May 26, 2008 — One of the country's top journalism think tanks, The Poynter Institute in St. Petersburg, Florida, gathered journalists from across the country together last week to talk about news media coverage of the impact of the War in Iraq - on the homefront. It's important for journalists to "get it right" - to report fairly and accurately in our hometowns. The war remains one of the dominant events of our times, but over time, the "story" has changed. That's part of the challenge that was at the focus of the seminar. Brian Mann was one of the participating journalists. He spoke with Martha Foley as he waited for his flight home. Go to full article
May 16, 2008 — Prisons are a significant part of the economy and of the cultural fabric of the North Country. Some families have been working as corrections officers for three generations. Some communities are known as prison towns. And in other parts of New York, our region is sometimes called "Little Siberia" because of its network of state and federal prisons. New York Times reporter Adam Liptak says those prisons are worth a second look. In a new series of articles called "The American Exception," he raises challenging questions about our society's prison policies. Liptak spoke about his reporting in-depth with Brian Mann. Go to full article
Feb 21, 2008 — The Plattsburgh Press-Republican reported Thursday morning that a Lake Placid woman is suing ABC News, the Walt Disney Corporation, and news anchor Diane Sawyer. In her suit, Kyle Nelson claims that the network should have alerted authorities to abuse that they captured on film in her Vermontville home five years ago. The physical abuse was recorded while ABC was working on a documentary for the program "Primetime." The show's producers never contacted the police or social welfare agencies. Brian Mann's story first aired in 2006. The Plattsburgh Press- Republican is reporting that Kyle Nelson, now age 20, has declined to discuss her lawsuit against ABC with the media. Go to full article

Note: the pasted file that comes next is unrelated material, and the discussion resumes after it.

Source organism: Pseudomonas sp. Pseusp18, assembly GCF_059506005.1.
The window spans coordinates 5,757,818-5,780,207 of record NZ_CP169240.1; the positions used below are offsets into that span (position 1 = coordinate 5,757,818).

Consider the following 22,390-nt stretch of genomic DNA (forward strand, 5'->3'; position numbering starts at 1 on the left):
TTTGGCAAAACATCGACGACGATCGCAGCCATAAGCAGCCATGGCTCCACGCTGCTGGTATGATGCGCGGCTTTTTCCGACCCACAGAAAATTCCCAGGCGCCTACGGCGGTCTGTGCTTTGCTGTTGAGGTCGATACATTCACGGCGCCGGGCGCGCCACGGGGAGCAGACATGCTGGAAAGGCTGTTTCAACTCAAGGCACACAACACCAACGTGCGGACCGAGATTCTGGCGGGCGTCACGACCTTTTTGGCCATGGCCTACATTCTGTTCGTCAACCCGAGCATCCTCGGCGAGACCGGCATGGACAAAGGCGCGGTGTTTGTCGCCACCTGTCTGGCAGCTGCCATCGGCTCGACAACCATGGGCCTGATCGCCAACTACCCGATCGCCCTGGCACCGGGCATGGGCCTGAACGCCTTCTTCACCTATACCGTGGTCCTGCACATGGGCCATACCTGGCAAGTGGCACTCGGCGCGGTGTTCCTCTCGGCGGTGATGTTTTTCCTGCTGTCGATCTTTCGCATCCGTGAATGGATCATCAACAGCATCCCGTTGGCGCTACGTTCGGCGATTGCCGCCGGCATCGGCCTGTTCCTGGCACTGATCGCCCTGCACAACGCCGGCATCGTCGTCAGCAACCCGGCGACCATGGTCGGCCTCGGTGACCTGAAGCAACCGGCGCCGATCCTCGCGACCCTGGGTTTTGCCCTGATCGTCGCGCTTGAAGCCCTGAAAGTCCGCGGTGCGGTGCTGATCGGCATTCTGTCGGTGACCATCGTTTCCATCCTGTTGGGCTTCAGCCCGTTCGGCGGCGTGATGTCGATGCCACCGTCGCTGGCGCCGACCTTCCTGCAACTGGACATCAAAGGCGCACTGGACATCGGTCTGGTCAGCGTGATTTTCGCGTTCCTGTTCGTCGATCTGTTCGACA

Nov 27, 2007 — Tonight in Plattsburgh, Congressman John McHugh will meet with constituents to talk about the war in Iraq. The session was scheduled at the request of the editorial board of the Plattsburgh Press-Republican. Brian Mann checked in with editor Bob Grady, who says the paper pressed for a forum on the war at the request of readers. Tonight's mobile office session with Congressman John McHugh will be held from 6:00 to 7:30 p.m. The location is the PARC facility at 130 Arizona Ave. Brian Mann will have a report on the meeting tomorrow during the 8 O'Clock Hour. Go to full article
May 01, 2007 — These are tough times for America's newspapers, which face growing competition from the internet and other electronic media. A new report issued yesterday found that circulation has declined yet again, down by more than three percent at some big-city papers. But in this age of blogs and 24/7 news, one part of the newspaper business seems to be thriving. Small newspapers that offer "hyper-local" content -- everything from baby pictures to neighborhood politics -- are managing to hold their audience. In some towns here in the North Country and around the country, mom-and-pop papers are actually expanding circulation. Brian Mann has our story. Go to full article
Apr 23, 2007 — Over the weekend, journalists from all over the U.S. gathered in Kentucky to talk about the future of small-town America. The Rural Journalism Summit was an effort to identify and raise awareness of the big issues facing small communities. Todd Moe spoke with NCPR Adirondack bureau chief Brian Mann, who spoke at the summit. Go to full article